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Social justice program of the early church

I have been wondering why our churches are finding it difficult to borrow the template of the early church's social welfare program and practice it in today's churches.

Oscar Amaechina
Courtesy of Oscar Amaechina

That none was in lack among the worshipers in the Jerusalem church in Acts chapter 4 sounds unbelievable but it was a reality. There was an account of believers selling what they had to contribute to the social welfare program of the church. Barnabas sold his land and gave the proceed to the church and all they gathered were shared to every man according to his need. When the success of this program was evaluated, it was observed that there was no needy worshiper among them. 

A clear look at why the early church was able to successfully execute this program reveals that the foundation of their Christian faith was built on suffering, sacrifice, self denying and cross carrying.  Immediately when the church was inaugurated on the day of Pentecost, they were baptized with persecution.  It was out of necessity that the worshipers congregate in the nearest proximity and in one accord.

I also observed that the messages preached by this church helped them to a large extent to be willing to sacrificially donate what they had to be shared by all. The focus of their message was Christ and Him crucified.  The messages they preached pricked the hearts of the listeners and everyone was willing to seek God through acts of Christian kindness. They understood the concept of Kingdom seeking and were ready to suffer and make sacrifices to access the Kingdom of God (Acts 14:22). They were willing to deny themselves of luxury to ensure that the other brethren had the basic supplies of life.

It is obvious that the sermons that the the early Christians heard that motivated them to practice radical communitarianism are completely different from the messages that make today's Christians continue to pile up wealth for themselves and families. With great power, the apostles preached the resurrection of Christ and believers were convicted to sell their possessions for the common welfare of all members of the church.  Why are we not practicing theocratic welfarism in our church administration? Why have the church and the Christians become so capitalistic and materialistic?

"Now the full number of those who believed were of one heart and soul, and no one said that any of the things that belonged to him was his own, but they had everything in common. And with great power the apostles were giving their testimony to the resurrection of  the Lord Jesus, and great grace was upon them all. There was not a needy person among them, for as many as were owners of lands or houses sold them and brought the proceeds of what was sold and laid it at the apostles' feet, and it was distributed to each as any had need" (Acts 4:32-35 ESV).

Divisions and denominationalism in Christianity have not allowed us to adhere and operate one accord system as seen in the early church.  Even Nigerian churches that are under high  persecution have refused to come together as one. Until we pull down the walls of partition within our various churches and denominations, apostolic templates will continue to be a mirage. Selfless living was a watch word in the early church and that was why no one could lay claims on his properties. Our inability to deal with self is responsible for lack of workable social justice system in the church today. We live for ourselves and family and are not ready to share with others who are not related to us. This is an error that must be corrected if we  desire to do the right things.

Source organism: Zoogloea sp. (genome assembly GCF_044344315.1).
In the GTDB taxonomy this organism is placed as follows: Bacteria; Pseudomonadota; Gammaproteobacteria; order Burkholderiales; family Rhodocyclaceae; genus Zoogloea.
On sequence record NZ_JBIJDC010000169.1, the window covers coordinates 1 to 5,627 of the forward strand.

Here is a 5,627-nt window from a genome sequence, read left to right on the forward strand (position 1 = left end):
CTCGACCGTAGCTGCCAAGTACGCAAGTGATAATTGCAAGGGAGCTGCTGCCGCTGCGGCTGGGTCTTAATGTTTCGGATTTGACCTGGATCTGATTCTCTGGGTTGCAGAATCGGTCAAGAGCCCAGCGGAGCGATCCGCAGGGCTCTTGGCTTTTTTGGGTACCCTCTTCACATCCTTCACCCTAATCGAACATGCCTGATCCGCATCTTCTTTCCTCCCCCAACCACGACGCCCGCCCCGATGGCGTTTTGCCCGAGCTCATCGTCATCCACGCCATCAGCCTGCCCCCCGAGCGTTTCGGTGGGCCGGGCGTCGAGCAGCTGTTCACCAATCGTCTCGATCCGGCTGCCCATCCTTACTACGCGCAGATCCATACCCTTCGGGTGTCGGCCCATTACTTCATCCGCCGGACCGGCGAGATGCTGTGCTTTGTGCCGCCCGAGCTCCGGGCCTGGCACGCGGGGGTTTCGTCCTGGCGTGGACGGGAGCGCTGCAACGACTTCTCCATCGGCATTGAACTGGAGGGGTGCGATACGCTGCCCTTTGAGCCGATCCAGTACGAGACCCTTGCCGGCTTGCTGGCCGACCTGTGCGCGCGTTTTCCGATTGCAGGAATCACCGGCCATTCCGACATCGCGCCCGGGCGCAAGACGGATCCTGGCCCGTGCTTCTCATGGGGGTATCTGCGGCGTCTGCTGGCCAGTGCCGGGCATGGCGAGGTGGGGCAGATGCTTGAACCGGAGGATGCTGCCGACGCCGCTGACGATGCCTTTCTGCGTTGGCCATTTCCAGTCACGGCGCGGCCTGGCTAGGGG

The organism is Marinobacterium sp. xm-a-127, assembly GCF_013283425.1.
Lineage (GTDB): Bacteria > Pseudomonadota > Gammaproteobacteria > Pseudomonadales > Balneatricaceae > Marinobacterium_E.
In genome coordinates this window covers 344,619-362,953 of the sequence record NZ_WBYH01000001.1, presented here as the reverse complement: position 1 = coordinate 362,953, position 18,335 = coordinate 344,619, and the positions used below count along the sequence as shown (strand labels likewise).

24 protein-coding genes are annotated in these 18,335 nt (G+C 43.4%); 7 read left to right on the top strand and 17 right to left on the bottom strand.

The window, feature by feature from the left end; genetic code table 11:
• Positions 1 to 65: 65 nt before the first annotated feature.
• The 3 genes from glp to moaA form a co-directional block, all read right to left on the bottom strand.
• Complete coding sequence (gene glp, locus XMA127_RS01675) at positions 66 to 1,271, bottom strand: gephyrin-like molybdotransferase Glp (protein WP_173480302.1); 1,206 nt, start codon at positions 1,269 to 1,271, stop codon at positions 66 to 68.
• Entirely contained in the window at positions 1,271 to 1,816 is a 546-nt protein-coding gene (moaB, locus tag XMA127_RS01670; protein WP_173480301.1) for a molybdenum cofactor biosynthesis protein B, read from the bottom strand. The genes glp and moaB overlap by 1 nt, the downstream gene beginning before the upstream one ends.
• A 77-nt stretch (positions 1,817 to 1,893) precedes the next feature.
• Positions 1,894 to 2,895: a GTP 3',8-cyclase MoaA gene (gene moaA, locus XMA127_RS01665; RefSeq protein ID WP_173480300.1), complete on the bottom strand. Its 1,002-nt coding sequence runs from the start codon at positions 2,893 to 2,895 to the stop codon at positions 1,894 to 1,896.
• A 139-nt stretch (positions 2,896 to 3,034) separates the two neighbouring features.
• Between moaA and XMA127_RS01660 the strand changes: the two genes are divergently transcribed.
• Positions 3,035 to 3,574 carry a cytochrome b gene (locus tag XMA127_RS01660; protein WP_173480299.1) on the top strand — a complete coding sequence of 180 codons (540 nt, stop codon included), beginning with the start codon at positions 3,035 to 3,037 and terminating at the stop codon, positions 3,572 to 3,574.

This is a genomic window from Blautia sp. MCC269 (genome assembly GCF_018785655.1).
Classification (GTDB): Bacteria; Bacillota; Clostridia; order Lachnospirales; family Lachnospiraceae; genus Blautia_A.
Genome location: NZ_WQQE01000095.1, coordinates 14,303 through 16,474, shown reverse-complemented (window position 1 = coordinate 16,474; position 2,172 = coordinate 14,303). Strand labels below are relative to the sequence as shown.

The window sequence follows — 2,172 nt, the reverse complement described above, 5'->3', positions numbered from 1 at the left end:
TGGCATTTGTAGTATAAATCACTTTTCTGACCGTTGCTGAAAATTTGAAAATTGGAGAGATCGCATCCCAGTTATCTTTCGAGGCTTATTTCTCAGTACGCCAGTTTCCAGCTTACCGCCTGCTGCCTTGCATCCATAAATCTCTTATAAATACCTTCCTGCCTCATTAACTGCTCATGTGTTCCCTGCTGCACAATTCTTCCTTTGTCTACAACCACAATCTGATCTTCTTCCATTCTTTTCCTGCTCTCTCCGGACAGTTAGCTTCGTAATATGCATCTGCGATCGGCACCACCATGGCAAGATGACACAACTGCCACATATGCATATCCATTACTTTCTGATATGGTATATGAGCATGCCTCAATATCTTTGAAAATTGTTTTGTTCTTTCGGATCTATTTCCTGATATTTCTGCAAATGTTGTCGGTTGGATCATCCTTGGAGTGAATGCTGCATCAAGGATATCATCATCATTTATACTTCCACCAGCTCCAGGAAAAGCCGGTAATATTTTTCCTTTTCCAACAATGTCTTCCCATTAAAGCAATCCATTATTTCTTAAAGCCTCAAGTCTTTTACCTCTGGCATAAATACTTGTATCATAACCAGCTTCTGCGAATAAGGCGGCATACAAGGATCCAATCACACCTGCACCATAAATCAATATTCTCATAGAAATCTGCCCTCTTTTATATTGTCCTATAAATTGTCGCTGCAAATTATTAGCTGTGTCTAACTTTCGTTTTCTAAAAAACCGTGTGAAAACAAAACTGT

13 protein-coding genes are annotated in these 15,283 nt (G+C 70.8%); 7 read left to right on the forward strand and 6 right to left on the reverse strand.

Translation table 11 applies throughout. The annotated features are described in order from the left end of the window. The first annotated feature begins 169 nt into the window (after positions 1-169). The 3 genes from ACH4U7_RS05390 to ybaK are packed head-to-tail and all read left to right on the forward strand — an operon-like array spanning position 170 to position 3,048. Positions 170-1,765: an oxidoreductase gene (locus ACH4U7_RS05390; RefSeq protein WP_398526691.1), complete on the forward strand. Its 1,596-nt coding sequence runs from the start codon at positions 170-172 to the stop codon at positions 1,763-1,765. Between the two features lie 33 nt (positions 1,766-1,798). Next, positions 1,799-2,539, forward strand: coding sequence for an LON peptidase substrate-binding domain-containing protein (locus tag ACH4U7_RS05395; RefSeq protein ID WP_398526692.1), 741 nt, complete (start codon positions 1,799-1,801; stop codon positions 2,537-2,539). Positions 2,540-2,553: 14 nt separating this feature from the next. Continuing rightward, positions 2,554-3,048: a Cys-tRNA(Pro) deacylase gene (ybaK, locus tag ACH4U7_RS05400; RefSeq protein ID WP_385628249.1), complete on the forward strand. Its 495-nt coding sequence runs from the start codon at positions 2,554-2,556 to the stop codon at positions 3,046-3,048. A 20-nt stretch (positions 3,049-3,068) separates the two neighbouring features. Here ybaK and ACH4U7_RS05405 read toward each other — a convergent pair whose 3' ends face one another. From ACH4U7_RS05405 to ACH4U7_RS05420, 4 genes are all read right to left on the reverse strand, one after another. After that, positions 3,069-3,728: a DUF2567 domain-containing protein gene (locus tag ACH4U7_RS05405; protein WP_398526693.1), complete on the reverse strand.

The early Christians dropped their donations at the feet of the Apostles and the Apostles made sure that the proceeds were judiciously distributed. None of the Apostles embezzled it; they did not share the proceeds among themselves.  Neither did Peter, who was the senior pastor, take a large chunk for himself.  The only complaint was from the Grecian members who pointed out that their widows were short-changed in the distribution of the daily rations. The Apostles immediately resolved the dispute by appointing seven men of honest report to take care of the table. The Apostles decided to focus on spiritual administration and addressed the injustice meted on the Grecian Christians by giving them a sense of equality and belongingness.

Most pastors in Nigeria are like demigods and attract worship for themselves and the poor worshipers run after them to pick the crumbs that fall from the master's table. If there is any place where people should have equal opportunity for political, economic and social rights, the church should be the place as exemplified by the early church.

In a ministers' conference in Nigeria, I emphatically told the ministers that until we go back to the Acts of the Apostles and borrow the template of social justice program of the church, there shall come a day when poor worshipers will radically and riotously demand equitable distribution of the accumulated wealth of the churches that are at present in the hand of a few. I predicted that there shall come a day when the hypnotisms and hallucinations programmed against vulnerable worshipers will expire and they will make revolutionary demand for a return of all the funds that were fraudulently obtained from them by pastors. If we fail to go back to the Acts of the Apostles and learn how the early church administered the offering and donations of the church, these predictions are inevitable. Only time alone will tell!

Oscar Amaechina is the president of Afri-Mission and Evangelism Network, Abuja, Nigeria. His calling is to take the gospel to where no one has neither preached nor heard about Jesus. He is the author of the book Mystery Of The Cross Revealed.  

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